Colonoscopy ‘My Way’: Preparation, Anticoagulants, Antibiotics and SedationReportar como inadecuado




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Canadian Journal of Gastroenterology - Volume 13 1999, Issue 6, Pages 473-476

Mount Sinai Medical Center, GI Endoscopy Unit, Mount Sinai Hospital and GI Endoscopy Unit, Lenox Hill Hospital, New York, New York, USA



Copyright © 1999 Hindawi Publishing Corporation.
This open-access article is distributed under the terms of the Creative Commons Attribution Non-Commercial License CC BY-NC http:-creativecommons.org-licenses-by-nc-4.0-, which permits reuse, distribution and reproduction of the article, provided that the original work is properly cited and the reuse is restricted to noncommercial purposes.


Abstract

Colonoscopy was introduced in the 1960s.
The facility with which this technique is performed has been enhanced by vast improvements in instrumentation.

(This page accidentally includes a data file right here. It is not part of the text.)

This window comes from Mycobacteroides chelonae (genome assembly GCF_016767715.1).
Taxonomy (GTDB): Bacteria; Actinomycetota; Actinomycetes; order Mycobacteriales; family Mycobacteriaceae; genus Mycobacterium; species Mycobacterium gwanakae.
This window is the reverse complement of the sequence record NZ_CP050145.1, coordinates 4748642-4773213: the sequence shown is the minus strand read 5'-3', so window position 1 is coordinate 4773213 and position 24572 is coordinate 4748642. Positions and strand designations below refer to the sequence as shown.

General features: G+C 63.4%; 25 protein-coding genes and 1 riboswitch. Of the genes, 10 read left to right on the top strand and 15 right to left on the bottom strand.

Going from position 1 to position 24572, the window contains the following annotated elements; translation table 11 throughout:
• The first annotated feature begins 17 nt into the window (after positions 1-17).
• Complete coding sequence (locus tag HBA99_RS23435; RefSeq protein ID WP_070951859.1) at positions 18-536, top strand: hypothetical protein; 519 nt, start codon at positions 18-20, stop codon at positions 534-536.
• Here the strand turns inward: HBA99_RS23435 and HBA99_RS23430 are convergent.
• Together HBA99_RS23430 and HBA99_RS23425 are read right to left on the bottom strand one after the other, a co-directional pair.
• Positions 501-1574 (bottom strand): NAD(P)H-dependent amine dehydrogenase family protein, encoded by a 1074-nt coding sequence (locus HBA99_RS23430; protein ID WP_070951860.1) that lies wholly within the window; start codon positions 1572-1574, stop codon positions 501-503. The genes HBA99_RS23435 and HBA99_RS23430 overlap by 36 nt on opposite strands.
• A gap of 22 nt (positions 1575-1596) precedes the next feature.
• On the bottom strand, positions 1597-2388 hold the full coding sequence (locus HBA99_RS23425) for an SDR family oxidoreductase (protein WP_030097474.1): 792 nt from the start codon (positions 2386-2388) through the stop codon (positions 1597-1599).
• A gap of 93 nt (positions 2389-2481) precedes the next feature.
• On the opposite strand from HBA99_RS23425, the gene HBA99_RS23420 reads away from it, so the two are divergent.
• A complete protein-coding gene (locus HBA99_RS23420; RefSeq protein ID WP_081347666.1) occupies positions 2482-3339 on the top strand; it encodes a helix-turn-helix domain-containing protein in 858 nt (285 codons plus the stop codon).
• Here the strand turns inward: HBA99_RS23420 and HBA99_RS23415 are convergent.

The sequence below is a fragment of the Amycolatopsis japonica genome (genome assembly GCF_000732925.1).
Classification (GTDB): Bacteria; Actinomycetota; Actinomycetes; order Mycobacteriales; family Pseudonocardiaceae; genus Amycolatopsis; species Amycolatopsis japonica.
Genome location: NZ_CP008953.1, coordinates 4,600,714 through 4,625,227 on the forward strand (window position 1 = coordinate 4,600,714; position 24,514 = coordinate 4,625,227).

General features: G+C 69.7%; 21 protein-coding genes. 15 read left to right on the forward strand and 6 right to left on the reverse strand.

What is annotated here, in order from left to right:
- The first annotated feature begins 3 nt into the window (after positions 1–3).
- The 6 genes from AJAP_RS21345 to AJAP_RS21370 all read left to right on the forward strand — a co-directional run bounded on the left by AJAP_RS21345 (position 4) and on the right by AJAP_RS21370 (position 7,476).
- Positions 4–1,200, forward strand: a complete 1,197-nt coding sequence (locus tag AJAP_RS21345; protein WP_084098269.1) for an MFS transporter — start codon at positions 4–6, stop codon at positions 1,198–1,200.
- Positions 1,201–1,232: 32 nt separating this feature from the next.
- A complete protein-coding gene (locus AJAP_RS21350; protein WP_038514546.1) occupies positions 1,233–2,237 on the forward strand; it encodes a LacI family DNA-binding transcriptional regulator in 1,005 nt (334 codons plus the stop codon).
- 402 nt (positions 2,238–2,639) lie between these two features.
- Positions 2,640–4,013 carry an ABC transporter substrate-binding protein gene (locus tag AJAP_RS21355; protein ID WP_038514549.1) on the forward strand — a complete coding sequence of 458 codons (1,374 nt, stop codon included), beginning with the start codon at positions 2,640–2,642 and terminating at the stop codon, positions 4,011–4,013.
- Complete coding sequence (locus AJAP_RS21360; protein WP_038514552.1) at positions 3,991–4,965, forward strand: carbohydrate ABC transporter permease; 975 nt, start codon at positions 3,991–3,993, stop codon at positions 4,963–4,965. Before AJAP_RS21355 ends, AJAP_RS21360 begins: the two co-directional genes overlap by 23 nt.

In spite of this, physician attitudes concerning colonoscopy have changed little over the past several decades.
The diet for precolonoscopic preparation has not been altered for 30 years.
Colonoscopists have a great reluctance to use a new preparation instead of the 4 L electrolyte solution, perhaps because this was such a significant advance in colonoscopic cleansing, its predecessor being castor oil and enemas.
Physicians continue to be wary of the patient who is taking acetylsalicylic acid in the absence of any studies that show that this is detrimental for polypectomy.
The management of the patient on warfarin anticoagulation remains a subject for debate.
As for antibiotic prophylaxis, most endoscopy units do not have a standardized approach, although there are good guidelines that, if followed, should decrease the risk of infective endocarditis.
Sedation for the endoscopic examination is usually administered by the colonoscopist, although anesthesiologists may, in some countries and in some defined areas of the United States be the primary administrators of sedation and analgesia.
The present article is a personal approach to the following issues: the preparation of the colon for an examination, current thoughts about anticoagulation and acetylsalicylic acid, antibiotic prophylaxis for colonoscopy and the technique for sedation out of the hospital.





Autor: Jerome D Waye

Fuente: https://www.hindawi.com/



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